Archive for the ‘Azerbaijan’ Category

Caspian ‘Cruise’….

Monday, August 2nd, 2010

(James) Before I start I just want to let you know that this next post will contain overzealous use of inverted commas as I don’t want to allow anyone to make the mistake of trying to picture some of what I will describe – it would be futile, some things just can’t ‘appreciated’ ( there I go already!) unless you have experienced them first hand!  I should also point out at this stage that this is not a ‘ferry service’ that crosses the Caspian from Baku to Turkmenbashi but a ship designed to carry rail stock, it doesn’t have a timetable of any sort and you are allowed on pretty much at the captain’s pleasure. The reason there is no schedule is simple, if not a bit bizarre. The crew don’t get paid per crossing but based on the load the ship is carrying so when we arrived on the Monday morning the ship was in dock but waiting for rolling stock to arrive at the port, and had no plan to leave until it had enough. The same logic applies at the other end, so whilst the crossing itself might only take 13 hours, the ships regularly sit for several days off shore, refusing to dock until they are satisfied that there is enough rolling stock waiting for them at the port!

So, having got all our gear together  and put our bike clothes back on we left the hotel and took a taxi down to the port where to our relief we found our bikes sitting in the customs ‘lot’ exactly as we’d left them. We loaded the bikes back up and then walked back down the alley to the ‘ticket office’ (a small door in a hut with no sign on it) to find out if there would be any berths available for us and were happy to see not just the really grumpy old woman who normally sells tickets (and who usually requires a bribe just to actually allow you to buy a ticket!), but the captain as well – surely a good sign?! We happened to bump into Michael and Noemi, a couple of French cyclists we’d first met and got chatting to on the road to Baku a few days earlier (cut short by another corrupt policeman pulling up to demand money!) who were looking to get on the same crossing so at least sailing or not we’d have some nice company! We’d been sitting quietly for half an hour trying not to draw attention to ourselves (the hut was air conditioned and given it was 39 degrees we’d gotten a little clammy – we did not want to be sent outside again!) before Michael and Noemi were sent to sit with the ticket lady and I was ushered over for a word with the captain. 20 minutes later, following a bit of gentle negotiation, we agreed on a reduced price (plus a little backhander for the Captain!) and were told that we should go back down to the customs area and start getting the necessary paper work stamped. Within 2 hours we were riding on to the ship and tying  the bikes up next to the rolling stock whilst negotiating a small fee with one of the crew to keep an eye (i.e. don’t steal everything) on the stuff we were leaving with them. Having secured the bikes, we had to walk with everything we’d need for the crossing back off the boat and round to the starboard side past several cranes loading additional cargo and up a pretty hairy looking set of stairs. Having survived this and now feeling like a couple of ‘boil in the bags’ we waited on deck for the ‘Helga’ (grumpy old Russian type) to allocate us a ‘cabin’. Ours had seen better days for sure and apart from being incredibly grotty was boiling! The ship itself must have been 50 years old and our ‘wall’ was the actual metal hull of the ship, air conditioning was provided by an open port hole (ooh, a cabin with a sea view!!), but we did luck out on the shower front and we had a nozzle from which some water would drip out. Having ‘showered’ (no towels but it didn’t take more than a minute to air-dry) we had little to do but stay out of the sun so we  sat in our cabin (stifling)and waited for the crew to decide to put to sea which fortunately they did within 2-3 hours.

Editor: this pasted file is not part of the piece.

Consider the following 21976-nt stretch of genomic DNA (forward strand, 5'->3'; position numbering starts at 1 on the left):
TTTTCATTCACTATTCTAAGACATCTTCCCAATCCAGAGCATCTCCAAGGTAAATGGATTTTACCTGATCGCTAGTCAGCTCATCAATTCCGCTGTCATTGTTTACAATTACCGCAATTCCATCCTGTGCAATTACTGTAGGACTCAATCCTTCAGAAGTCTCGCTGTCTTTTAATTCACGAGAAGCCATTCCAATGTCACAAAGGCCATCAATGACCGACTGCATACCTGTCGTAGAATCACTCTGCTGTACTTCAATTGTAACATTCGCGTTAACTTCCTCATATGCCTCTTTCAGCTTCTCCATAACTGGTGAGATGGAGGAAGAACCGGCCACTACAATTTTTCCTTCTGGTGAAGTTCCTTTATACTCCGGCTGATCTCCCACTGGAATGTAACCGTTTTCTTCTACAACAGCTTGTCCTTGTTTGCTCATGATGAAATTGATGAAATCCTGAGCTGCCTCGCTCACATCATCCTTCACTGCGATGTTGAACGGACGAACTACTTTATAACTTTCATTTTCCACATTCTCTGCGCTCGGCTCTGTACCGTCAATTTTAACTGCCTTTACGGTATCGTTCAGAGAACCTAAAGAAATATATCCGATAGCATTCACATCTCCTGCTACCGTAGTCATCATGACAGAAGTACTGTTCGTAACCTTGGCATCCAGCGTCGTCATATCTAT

As evening came we ventured up on deck and had ‘dinner’ and a bottle of wine with Michael and Noemi (again, don’t get the wrong idea – everyone on the ship brought with them food and water for up to 4 days!) and enjoyed the cooler air and the sea breeze before turning in for the night but not before another shower and lying wet on the bed. We were woken at 7am the following morning by the deafening sound of the anchor being dropped (not difficult as we were about 5 metres from it!) which informed us that although we had reached Turkmenbashi, the crew were not yet happy with the amount of rolling stock currently sitting in port and so started a very long, very hot (it was 6 degrees warmer here than in Baku!), utterly windless day which generally involved us sitting in our cabin, trying to stay out of the sun and standing under the ‘shower’ every couple of hours. Not much fun!